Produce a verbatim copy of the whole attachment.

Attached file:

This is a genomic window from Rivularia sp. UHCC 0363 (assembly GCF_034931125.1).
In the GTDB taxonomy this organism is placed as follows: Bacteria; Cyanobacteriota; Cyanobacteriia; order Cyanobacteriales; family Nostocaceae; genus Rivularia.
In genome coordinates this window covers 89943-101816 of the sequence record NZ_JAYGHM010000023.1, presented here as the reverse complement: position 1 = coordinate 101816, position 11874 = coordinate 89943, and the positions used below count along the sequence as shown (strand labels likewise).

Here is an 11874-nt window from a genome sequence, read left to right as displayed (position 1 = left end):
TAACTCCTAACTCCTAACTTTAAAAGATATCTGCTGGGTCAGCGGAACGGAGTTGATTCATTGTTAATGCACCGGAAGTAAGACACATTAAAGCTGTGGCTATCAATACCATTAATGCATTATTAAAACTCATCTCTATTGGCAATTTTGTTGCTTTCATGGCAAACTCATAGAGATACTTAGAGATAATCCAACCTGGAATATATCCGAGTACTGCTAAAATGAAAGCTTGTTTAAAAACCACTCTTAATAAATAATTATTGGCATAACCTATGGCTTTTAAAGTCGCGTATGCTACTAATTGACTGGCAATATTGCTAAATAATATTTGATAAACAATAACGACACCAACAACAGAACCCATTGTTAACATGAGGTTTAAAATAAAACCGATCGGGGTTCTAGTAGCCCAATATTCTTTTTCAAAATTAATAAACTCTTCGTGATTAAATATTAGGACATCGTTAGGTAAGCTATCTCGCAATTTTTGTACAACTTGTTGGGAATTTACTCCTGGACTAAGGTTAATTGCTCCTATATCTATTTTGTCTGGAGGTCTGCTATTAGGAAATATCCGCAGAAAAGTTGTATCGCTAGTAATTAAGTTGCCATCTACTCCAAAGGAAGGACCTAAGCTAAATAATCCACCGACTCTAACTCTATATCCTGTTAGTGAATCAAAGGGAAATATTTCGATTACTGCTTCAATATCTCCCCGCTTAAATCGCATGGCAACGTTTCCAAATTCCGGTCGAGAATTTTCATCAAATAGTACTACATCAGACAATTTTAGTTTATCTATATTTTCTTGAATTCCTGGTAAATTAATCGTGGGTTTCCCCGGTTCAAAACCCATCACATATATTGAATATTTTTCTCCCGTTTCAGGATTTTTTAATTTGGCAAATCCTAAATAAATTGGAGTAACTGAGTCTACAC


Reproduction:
This is a genomic window from Rivularia sp. UHCC 0363 (assembly GCF_034931125.1).
In the GTDB taxonomy this organism is placed as follows: Bacteria; Cyanobacteriota; Cyanobacteriia; order Cyanobacteriales; family Nostocaceae; genus Rivularia.
In genome coordinates this window covers 89943-101816 of the sequence record NZ_JAYGHM010000023.1, presented here as the reverse complement: position 1 = coordinate 101816, position 11874 = coordinate 89943, and the positions used below count along the sequence as shown (strand labels likewise).

Here is an 11874-nt window from a genome sequence, read left to right as displayed (position 1 = left end):
TAACTCCTAACTCCTAACTTTAAAAGATATCTGCTGGGTCAGCGGAACGGAGTTGATTCATTGTTAATGCACCGGAAGTAAGACACATTAAAGCTGTGGCTATCAATACCATTAATGCATTATTAAAACTCATCTCTATTGGCAATTTTGTTGCTTTCATGGCAAACTCATAGAGATACTTAGAGATAATCCAACCTGGAATATATCCGAGTACTGCTAAAATGAAAGCTTGTTTAAAAACCACTCTTAATAAATAATTATTGGCATAACCTATGGCTTTTAAAGTCGCGTATGCTACTAATTGACTGGCAATATTGCTAAATAATATTTGATAAACAATAACGACACCAACAACAGAACCCATTGTTAACATGAGGTTTAAAATAAAACCGATCGGGGTTCTAGTAGCCCAATATTCTTTTTCAAAATTAATAAACTCTTCGTGATTAAATATTAGGACATCGTTAGGTAAGCTATCTCGCAATTTTTGTACAACTTGTTGGGAATTTACTCCTGGACTAAGGTTAATTGCTCCTATATCTATTTTGTCTGGAGGTCTGCTATTAGGAAATATCCGCAGAAAAGTTGTATCGCTAGTAATTAAGTTGCCATCTACTCCAAAGGAAGGACCTAAGCTAAATAATCCACCGACTCTAACTCTATATCCTGTTAGTGAATCAAAGGGAAATATTTCGATTACTGCTTCAATATCTCCCCGCTTAAATCGCATGGCAACGTTTCCAAATTCCGGTCGAGAATTTTCATCAAATAGTACTACATCAGACAATTTTAGTTTATCTATATTTTCTTGAATTCCTGGTAAATTAATCGTGGGTTTCCCCGGTTCAAAACCCATCACATATATTGAATATTTTTCTCCCGTTTCAGGATTTTTTAATTTGGCAAATCCTAAATAAATTGGAGTAACTGAGTCTACAC